There is a wider confusion at work here as well: the failure to distinguish between creation and change, and hence to recognize that the natural sciences, including cosmology, have nothing to tell us about the ultimate cause of existence of things. God's creative power is exercised throughout the entire course of cosmic history, in whatever ways that history has unfolded. No explanation of cosmological or biological change, no matter how radically random or contingent such an explanation claims to be, challenges the metaphysical account of creation, that is, of the dependence of the existence of all things upon God as cause. (35) When some thinkers deny creation on the basis of theories in the natural sciences or use cosmology to confirm creation or reject the conclusions of science in defense of creation, they misunderstand creation or the natural sciences, or both. The experiments that have begun at CERN may very well offer new and spectacular insights into the nature of the very early universe, but they will tell us nothing about the creation of the universe. Speculations that our universe is but one among a vast multiverse system may appeal to the imaginations of mathematical cosmologists like Stephen Hawking, but such speculations do not call into question the fact that whatever is, in whatever way or ways it is, is caused to be by God.


(1.) Peter Atkins, On Being (Oxford: Oxford University Press, 2011), 12.

(2.) Peter Atkins, "The Limitless Power of Science," in Nature's Imagination: The Frontiers of Scientific Vision, ed. John Cornwell and Freeman Dyson (Oxford: Oxford University Press, 1995), 131.

(3.) Ibid., 121-22.

(4.) A comment found on the back cover of On Being.

(5.) See Alexander Higgins and Seth Borenstein, "Atom smasher will help reveal 'the beginning,'" Associated Press, March 30, 2010.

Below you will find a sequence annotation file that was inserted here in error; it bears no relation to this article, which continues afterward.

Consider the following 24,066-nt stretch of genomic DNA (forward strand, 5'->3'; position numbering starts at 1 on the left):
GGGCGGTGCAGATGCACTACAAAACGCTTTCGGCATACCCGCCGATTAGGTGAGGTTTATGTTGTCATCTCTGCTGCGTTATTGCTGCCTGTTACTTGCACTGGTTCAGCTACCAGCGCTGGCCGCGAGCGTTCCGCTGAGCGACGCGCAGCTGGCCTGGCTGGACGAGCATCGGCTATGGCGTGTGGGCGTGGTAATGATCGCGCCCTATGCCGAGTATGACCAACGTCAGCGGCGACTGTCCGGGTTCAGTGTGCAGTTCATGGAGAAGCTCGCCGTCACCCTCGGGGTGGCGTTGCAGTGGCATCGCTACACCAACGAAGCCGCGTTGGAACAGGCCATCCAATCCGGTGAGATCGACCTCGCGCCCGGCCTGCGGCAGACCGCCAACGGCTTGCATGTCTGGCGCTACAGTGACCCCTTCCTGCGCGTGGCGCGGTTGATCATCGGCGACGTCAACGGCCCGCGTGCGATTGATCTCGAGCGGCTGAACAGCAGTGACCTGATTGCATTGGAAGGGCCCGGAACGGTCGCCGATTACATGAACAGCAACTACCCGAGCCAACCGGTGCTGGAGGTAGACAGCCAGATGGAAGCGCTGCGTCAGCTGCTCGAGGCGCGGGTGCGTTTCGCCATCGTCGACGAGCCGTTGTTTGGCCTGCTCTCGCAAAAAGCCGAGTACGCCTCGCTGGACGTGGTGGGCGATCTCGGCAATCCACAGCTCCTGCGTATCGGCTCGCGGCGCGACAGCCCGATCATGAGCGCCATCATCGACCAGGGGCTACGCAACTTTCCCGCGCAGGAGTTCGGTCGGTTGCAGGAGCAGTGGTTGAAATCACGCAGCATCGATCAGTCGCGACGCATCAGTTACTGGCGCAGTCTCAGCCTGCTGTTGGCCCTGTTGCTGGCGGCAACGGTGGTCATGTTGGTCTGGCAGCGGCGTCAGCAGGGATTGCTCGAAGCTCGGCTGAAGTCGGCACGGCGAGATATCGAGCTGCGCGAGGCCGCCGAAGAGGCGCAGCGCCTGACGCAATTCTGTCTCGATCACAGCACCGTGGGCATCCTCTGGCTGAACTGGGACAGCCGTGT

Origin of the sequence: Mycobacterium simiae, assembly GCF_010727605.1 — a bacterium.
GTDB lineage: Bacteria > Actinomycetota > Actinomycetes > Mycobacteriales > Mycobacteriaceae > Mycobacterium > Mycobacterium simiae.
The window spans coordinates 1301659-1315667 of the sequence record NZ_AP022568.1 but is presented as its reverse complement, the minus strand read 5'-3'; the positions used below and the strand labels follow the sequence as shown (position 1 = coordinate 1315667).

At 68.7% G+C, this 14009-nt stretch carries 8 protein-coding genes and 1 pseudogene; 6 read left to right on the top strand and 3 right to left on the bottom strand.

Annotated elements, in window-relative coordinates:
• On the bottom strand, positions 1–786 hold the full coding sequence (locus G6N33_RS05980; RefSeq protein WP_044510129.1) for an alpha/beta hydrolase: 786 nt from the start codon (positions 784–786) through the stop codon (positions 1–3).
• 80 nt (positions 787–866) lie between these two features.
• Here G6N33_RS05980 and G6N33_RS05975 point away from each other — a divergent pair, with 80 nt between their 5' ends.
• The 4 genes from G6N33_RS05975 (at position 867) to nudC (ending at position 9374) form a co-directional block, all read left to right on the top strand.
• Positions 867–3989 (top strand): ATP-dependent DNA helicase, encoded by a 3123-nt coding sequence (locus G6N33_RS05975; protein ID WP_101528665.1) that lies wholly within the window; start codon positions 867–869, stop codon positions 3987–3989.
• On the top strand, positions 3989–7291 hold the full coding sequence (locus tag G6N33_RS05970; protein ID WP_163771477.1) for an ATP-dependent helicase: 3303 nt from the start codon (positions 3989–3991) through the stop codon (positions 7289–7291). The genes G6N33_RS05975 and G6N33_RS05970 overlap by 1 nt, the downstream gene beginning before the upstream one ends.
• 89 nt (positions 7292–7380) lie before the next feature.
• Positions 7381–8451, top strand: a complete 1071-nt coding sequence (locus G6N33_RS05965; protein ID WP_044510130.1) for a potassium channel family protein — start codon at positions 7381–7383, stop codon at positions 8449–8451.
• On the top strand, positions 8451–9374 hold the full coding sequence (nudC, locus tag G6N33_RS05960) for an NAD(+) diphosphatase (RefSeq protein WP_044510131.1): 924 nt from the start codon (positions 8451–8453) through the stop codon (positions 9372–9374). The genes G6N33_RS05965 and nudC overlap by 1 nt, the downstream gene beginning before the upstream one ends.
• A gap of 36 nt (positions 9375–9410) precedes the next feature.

(6.) Pierre Le Hir, "Big Bang en Sous-sol," Le Monde, March 30, 2010.

(7.) John Glanz, "On the Verge of Re-Creating Creation," The New York Times, January 28, 2001.

(8.) Stephen Hawking, A Brief History of Time (New York: Bantam Books, 1988), x.

(9.) See in particular Jozef. Zycinski's essay: "Metaphysics and Epistemology in Stephen Hawking's Theory of the Creation of the Universe," Zygon 31:2 (1996), 269-84.

(10.) He notes that "the 'nothingness' in these [new cosmological] theories possesses rich mathematical structure. It can be described in the language of mathematics. Conse quently, its status seems similar to that of a philosophical logos, as understood in the Heraclitean or Neoplatonic tradition, rather than to that of nonbeing." Ibid., 273.

(11.) For more on this see my Creation and Science (London: CTS, 2011).

(12.) Stephen Hawking and Leonard Mlodinow, The Grand Design (New York: Bantam Books, 2010).

(13.) Ibid., 134.

(14.) Ibid., 180.

(15.) Ibid., 8-9.

(16.) Ibid., 5.

(17.) This was Hawking's answer to a query about theology in a television interview on The Larry King Show on CNN, September 10, 2010.

(18.) Hawking and Mlodinow, The Grand Design, 165. They continue elsewhere in the same work:
  Bodies such as stars and black holes cannot just appear out of
  nothing. But a whole universe can. Because gravity shapes space
  and time, it allows space-time to be locally stable but globally
  unstable. On the scale of the entire universe, the positive
  energy of matter can be balanced by the negative gravitational
  energy, and so there is no restriction in the creation of whole
  universes. Because there is a law such as gravity, the universe
  can and will create itself from nothing. (180)

And further,
  The ultimate theory must be consistent and must predict finite
  results for quantities that we can measure. We've seen that
  there must be a law such as gravity, and for a theory of gravity
  to predict finite quantities, the theory must have what is called
  supersymmetry between the forces of nature and the matter on which
  they act. M-theory is the most general supersymmetric theory of
  gravity. For these reasons M-theory is the only complete theory of
  the Universe. If it is finite--and this is yet to be proved--it
  will be a model of a Universe that creates itself. (180-81)

(19.) See William Lane Craig, The Kalam Cosmological Argument (New York: Barnes and Noble, 1979) and Robert J. Spitzer, New Proofs for the Existence of God: Contributions of Contemporary Physics and Philosophy (Grand Rapids, MI: Eerdmans, 2010).

(20.) Roger Penrose, Cycles of Time (New York: Knopf, 2011).

(21.) Brian Greene, The Hidden Reality: Parallel Universes and the Deep Laws of the Cosmos (New York: Knopf, 2011). Greene describes multiple models of different multiverse scenarios.

(22.) Lee Smolin, Three Roads to Quantum Gravity (NewYork: Basic Books, 2001), 17.

(23.) See my "Creation and Science in the Middle Ages," New Blackfriars 88 (November 2007), 678-89.

(24.) Thomas Aquinas, On Separated Substances, c. 9. Available online at

(25.) Avicenna, al-Shifa': al-Ilahiyyat, translated in Georges Anawati, La Metaphysique du Shifa' (Paris: J. Vrin, 1978), 4.1.